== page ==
Communication comes in so many forms, and for the most part, we humans focus on the verbal and physically visible. But how about interspecies electrical communication?
A newly published study in an upcoming issue of Science provides some evidence that flowers, in addition to using color and nectar to attract pollinator bees and bumblebees, may also be using cues of electrical current to advertise their bounty. From the press release:
“Plants are usually charged negatively and emit weak electric fields. On their side, bees acquire a positive charge as they fly through the air. No spark is produced as a charged bee approaches a charged flower, but a small electric force builds up that can potentially convey information.
By placing electrodes in the stems of petunias, the researchers showed that when a bee lands, the flower’s potential changes and remains so for several minutes. Could this be a way by which flowers tell bees another bee has recently been visiting? To their surprise, the researchers discovered that bumblebees can detect and distinguish between different floral electric fields. Also, the researchers found that when bees were given a learning test, they were faster at learning the difference between two colours when electric signals were also available.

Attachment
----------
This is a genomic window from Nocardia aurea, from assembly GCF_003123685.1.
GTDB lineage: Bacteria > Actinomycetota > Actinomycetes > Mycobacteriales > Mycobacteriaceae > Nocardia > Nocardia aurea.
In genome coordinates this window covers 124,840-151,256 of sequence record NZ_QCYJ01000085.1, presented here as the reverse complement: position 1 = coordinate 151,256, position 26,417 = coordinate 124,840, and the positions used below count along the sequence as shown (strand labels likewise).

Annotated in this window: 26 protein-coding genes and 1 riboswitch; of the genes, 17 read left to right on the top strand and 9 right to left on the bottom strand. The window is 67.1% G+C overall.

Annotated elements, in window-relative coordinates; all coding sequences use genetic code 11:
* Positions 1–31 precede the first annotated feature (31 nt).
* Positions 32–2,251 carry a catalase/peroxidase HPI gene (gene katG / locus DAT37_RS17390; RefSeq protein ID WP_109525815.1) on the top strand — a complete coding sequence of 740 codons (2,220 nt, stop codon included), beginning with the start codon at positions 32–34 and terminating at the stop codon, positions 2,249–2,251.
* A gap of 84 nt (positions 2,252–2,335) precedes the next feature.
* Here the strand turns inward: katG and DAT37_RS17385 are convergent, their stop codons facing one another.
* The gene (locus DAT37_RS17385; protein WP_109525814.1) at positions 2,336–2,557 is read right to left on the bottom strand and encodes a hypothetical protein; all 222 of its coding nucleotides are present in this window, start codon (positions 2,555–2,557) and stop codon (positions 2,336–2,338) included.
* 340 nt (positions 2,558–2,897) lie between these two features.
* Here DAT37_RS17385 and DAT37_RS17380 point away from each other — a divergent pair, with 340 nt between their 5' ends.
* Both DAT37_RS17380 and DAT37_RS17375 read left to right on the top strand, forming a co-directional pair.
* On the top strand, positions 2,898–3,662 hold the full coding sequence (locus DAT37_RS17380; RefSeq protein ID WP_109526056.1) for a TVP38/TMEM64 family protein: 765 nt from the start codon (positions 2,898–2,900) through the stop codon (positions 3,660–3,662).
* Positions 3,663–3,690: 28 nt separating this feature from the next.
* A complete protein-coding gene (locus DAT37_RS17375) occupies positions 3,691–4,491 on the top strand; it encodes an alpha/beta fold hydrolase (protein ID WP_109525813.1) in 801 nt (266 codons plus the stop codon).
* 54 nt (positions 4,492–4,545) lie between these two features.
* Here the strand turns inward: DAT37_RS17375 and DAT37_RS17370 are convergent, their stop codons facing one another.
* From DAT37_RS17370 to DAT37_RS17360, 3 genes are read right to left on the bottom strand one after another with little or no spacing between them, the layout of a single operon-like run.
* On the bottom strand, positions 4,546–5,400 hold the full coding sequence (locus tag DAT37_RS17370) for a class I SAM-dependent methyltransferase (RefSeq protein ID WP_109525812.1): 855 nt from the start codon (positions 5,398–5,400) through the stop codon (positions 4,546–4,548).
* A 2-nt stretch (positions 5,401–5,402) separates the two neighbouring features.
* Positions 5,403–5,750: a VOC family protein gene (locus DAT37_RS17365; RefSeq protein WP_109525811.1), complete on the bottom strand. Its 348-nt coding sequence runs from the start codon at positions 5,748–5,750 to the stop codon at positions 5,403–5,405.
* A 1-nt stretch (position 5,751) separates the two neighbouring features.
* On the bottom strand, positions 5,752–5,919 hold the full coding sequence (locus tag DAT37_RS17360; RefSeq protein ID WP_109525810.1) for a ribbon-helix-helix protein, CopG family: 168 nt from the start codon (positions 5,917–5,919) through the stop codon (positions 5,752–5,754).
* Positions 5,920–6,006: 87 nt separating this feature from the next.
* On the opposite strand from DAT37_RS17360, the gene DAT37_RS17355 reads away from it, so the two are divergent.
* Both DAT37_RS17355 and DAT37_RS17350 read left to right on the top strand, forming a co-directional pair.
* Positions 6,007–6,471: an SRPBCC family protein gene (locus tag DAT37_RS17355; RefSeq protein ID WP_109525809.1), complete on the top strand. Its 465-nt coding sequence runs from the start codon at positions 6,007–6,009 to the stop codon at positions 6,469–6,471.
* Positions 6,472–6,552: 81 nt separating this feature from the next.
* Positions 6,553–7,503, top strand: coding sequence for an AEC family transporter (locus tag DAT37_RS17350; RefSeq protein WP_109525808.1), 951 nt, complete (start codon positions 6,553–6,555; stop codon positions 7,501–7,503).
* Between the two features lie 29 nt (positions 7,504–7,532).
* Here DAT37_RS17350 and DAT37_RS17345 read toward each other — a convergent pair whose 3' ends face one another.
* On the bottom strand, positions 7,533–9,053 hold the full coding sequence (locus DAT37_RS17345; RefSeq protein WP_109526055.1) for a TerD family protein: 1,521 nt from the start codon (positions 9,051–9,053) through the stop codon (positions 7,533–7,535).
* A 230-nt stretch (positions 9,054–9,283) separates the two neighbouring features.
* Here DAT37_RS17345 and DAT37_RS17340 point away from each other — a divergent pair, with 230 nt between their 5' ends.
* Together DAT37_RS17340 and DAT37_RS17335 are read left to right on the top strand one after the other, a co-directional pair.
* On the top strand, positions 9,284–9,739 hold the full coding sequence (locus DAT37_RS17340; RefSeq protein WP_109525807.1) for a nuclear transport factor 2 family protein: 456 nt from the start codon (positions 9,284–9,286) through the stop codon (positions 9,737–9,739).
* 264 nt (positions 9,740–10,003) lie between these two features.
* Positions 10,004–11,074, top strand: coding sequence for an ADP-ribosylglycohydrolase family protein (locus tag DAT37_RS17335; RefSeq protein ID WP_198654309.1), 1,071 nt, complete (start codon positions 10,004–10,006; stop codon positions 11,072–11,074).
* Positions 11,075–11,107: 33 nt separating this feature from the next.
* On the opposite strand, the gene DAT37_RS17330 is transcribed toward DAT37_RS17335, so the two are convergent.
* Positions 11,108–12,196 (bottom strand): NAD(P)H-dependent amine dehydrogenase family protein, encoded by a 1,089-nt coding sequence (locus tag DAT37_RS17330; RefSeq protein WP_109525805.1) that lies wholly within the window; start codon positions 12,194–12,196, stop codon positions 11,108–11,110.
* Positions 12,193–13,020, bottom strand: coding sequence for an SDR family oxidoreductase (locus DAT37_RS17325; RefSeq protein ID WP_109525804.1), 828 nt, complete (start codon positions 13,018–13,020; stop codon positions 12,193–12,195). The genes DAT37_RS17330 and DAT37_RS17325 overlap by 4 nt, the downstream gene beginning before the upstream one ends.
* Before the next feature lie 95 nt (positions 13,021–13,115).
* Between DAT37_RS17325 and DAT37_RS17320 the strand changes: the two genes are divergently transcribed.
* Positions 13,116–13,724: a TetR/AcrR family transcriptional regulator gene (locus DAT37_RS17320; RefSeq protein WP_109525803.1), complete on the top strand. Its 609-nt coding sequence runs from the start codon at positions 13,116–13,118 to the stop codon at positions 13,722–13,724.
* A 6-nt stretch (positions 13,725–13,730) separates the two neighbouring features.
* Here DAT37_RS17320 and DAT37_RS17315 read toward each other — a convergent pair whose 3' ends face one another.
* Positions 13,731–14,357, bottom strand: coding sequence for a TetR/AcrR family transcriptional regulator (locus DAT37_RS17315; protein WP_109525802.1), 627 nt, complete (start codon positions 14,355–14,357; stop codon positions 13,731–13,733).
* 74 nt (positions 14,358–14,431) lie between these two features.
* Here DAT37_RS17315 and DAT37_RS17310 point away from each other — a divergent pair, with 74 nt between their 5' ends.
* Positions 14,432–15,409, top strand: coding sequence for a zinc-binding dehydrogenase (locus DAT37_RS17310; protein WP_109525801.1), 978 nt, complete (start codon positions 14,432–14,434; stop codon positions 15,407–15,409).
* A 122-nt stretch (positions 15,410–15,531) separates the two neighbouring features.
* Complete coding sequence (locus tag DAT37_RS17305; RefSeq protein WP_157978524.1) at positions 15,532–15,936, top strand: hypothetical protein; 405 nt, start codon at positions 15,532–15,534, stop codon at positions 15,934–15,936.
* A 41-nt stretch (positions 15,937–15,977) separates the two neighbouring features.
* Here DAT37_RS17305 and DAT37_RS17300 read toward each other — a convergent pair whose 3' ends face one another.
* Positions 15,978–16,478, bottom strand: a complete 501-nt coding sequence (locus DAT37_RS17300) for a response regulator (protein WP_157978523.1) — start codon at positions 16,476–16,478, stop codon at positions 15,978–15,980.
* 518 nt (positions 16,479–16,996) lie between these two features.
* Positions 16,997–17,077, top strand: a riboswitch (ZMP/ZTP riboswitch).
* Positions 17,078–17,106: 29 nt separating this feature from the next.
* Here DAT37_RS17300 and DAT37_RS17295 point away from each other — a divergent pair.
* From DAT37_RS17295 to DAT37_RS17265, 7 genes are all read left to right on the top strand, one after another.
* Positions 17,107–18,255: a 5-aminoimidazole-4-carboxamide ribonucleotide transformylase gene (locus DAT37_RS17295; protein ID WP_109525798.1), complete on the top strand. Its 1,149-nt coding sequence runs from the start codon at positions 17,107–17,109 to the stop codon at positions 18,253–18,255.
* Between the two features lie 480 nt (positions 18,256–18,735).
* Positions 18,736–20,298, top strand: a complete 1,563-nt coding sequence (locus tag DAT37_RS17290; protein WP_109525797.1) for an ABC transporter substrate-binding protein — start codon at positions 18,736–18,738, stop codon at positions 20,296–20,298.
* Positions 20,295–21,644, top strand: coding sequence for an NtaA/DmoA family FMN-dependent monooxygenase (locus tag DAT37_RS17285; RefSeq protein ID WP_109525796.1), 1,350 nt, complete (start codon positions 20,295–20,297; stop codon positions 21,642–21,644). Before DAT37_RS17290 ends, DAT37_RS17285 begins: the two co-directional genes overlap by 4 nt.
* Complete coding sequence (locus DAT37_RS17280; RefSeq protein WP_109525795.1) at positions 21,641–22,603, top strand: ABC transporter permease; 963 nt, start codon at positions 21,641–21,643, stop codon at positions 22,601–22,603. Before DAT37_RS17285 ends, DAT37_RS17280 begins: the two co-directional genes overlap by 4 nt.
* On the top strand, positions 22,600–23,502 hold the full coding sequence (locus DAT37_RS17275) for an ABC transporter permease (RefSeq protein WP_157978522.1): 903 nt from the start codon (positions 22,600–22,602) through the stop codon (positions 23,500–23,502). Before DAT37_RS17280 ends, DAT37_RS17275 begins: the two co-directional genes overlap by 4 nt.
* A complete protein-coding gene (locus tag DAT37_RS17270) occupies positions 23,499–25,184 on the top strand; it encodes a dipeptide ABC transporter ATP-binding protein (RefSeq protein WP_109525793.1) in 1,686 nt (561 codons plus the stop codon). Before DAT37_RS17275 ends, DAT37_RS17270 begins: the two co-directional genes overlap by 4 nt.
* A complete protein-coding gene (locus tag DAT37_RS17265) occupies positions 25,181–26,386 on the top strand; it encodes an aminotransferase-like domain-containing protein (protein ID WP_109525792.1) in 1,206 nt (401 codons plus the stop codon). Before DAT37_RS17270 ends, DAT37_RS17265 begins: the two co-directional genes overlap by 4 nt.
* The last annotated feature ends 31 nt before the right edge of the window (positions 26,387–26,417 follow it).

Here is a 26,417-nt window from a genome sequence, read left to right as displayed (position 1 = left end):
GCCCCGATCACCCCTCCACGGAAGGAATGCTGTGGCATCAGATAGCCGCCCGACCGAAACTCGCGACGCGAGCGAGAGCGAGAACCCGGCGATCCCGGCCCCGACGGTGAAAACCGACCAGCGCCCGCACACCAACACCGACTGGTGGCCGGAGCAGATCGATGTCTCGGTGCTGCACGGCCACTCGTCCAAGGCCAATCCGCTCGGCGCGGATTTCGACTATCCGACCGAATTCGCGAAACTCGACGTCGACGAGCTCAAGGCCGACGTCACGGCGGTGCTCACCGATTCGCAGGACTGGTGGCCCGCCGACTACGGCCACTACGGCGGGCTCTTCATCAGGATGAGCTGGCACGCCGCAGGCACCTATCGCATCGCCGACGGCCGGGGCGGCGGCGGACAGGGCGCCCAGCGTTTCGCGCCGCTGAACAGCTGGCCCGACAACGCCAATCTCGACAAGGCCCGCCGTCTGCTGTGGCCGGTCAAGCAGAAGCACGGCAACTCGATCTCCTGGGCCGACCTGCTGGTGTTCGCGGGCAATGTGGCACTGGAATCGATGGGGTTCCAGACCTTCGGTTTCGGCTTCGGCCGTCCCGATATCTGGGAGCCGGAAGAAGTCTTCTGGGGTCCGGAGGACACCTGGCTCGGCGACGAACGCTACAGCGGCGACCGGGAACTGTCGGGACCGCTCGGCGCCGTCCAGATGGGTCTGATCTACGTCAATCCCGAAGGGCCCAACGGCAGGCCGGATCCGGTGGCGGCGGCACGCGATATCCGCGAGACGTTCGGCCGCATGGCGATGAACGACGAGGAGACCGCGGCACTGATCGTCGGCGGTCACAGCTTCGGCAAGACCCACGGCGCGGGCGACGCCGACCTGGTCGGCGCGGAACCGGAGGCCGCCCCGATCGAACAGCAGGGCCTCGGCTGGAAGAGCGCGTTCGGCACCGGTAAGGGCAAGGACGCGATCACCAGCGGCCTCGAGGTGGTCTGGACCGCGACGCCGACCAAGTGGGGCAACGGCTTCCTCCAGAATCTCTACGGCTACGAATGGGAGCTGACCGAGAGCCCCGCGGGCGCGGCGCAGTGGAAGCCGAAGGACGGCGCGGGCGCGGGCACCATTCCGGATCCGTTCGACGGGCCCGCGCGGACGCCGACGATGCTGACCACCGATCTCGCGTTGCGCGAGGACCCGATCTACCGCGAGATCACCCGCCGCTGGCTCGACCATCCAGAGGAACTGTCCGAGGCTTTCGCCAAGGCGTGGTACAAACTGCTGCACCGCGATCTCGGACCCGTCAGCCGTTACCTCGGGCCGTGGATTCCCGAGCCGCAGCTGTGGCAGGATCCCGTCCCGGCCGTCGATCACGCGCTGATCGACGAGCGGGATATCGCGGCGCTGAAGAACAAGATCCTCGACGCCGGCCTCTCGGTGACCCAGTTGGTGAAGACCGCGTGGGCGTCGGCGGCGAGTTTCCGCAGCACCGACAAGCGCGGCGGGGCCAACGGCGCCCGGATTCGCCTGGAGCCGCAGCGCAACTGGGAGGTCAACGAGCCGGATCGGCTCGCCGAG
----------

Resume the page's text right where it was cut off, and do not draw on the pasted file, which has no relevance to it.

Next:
How then do bees detect electric fields? This is not yet known, although the researchers speculate that hairy bumblebees bristle up under the electrostatic force, just like one’s hair in front of an old television screen.
The discovery of such electric detection has opened up a whole new understanding of insect perception and flower communication.”
I wonder whether a species such as our own have found this information utterly self-explanatory if we ourselves had always communicated directly with our surroundings via electrical charge in addition to our current palate of verbal and visual methods. How many other forms of communication elude us simply because they are outside our own daily parameters of perception?
University of Bristol – Floral Signs Go Electric
ABC Science – Flowers Buzz Bees With Electricity
Science: Detection and Learning of Floral Electric Fields by Bumblebees – D. Clarke, H. Whitney, G. Sutton, D. Robert